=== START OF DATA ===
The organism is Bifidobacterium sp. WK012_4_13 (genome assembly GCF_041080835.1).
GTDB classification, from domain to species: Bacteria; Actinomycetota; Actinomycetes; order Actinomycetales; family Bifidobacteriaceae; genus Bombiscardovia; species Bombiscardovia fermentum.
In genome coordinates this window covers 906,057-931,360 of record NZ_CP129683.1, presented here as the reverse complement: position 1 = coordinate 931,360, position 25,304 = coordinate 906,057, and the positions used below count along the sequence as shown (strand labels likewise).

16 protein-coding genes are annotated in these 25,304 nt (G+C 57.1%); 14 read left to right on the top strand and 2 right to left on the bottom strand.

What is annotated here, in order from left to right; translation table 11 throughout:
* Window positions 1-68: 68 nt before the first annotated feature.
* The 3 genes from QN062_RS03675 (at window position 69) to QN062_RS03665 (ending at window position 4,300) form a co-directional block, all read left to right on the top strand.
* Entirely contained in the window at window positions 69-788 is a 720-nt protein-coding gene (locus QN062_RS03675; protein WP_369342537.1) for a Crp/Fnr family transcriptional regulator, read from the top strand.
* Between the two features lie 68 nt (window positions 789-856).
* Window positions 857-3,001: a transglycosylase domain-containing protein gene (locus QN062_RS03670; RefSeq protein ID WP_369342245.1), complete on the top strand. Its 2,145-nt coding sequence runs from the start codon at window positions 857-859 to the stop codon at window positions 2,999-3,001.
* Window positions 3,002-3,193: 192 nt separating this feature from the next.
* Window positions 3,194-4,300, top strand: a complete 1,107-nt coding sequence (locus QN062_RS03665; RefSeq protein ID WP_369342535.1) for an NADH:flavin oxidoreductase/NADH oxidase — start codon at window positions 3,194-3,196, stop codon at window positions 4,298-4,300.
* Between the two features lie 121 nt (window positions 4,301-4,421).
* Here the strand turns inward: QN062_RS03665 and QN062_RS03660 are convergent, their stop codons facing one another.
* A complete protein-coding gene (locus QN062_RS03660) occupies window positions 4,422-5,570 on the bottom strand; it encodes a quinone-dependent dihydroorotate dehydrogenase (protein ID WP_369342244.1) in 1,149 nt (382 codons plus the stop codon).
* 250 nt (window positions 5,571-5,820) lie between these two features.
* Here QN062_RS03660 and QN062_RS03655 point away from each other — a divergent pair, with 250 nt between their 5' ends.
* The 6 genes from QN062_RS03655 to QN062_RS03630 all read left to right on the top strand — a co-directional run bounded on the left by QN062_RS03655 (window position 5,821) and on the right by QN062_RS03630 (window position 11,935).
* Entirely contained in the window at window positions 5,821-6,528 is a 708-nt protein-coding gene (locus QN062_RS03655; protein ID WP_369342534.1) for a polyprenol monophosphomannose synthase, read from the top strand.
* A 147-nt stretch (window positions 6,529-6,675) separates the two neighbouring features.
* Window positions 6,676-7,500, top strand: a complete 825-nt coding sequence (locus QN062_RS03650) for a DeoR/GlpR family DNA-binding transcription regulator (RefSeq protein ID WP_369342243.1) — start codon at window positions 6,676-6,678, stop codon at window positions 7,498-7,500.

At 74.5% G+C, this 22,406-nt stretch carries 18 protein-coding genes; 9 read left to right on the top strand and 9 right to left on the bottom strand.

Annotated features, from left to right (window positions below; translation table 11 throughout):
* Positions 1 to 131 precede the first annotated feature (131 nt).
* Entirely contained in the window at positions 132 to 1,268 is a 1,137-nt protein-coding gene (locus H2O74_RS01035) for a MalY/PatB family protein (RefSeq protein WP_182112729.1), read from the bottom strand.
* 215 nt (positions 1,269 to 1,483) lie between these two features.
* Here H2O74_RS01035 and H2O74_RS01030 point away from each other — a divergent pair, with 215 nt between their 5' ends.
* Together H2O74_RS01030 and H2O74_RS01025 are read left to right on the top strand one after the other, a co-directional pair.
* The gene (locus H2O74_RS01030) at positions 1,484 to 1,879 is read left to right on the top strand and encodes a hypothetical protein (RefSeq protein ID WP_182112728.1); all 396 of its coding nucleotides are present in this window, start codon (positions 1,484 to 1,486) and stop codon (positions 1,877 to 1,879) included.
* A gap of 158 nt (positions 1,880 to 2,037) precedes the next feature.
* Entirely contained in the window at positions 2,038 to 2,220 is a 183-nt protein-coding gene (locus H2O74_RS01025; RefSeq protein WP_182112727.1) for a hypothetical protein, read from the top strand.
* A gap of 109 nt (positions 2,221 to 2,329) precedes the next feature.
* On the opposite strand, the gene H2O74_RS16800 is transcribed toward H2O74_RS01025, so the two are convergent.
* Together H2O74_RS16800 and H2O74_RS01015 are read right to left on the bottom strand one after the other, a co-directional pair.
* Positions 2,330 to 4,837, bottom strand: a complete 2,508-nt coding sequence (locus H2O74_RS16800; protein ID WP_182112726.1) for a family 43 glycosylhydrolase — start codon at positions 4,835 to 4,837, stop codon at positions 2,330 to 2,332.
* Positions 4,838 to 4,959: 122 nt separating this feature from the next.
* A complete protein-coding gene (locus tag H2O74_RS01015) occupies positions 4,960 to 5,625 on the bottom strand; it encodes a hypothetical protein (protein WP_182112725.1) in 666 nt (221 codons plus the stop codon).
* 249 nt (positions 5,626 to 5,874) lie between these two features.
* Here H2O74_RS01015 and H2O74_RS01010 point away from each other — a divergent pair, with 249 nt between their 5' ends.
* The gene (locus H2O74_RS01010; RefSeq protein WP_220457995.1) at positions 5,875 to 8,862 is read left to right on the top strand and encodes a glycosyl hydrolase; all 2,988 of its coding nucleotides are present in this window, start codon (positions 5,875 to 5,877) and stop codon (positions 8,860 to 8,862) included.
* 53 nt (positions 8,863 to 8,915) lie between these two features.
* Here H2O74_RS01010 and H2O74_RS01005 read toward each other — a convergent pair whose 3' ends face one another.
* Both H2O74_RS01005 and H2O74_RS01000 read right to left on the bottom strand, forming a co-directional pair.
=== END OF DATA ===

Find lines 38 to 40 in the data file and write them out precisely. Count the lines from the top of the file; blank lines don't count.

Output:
* 249 nt (positions 5,626 to 5,874) lie between these two features.
* Here H2O74_RS01015 and H2O74_RS01010 point away from each other — a divergent pair, with 249 nt between their 5' ends.
* The gene (locus H2O74_RS01010; RefSeq protein WP_220457995.1) at positions 5,875 to 8,862 is read left to right on the top strand and encodes a glycosyl hydrolase; all 2,988 of its coding nucleotides are present in this window, start codon (positions 5,875 to 5,877) and stop codon (positions 8,860 to 8,862) included.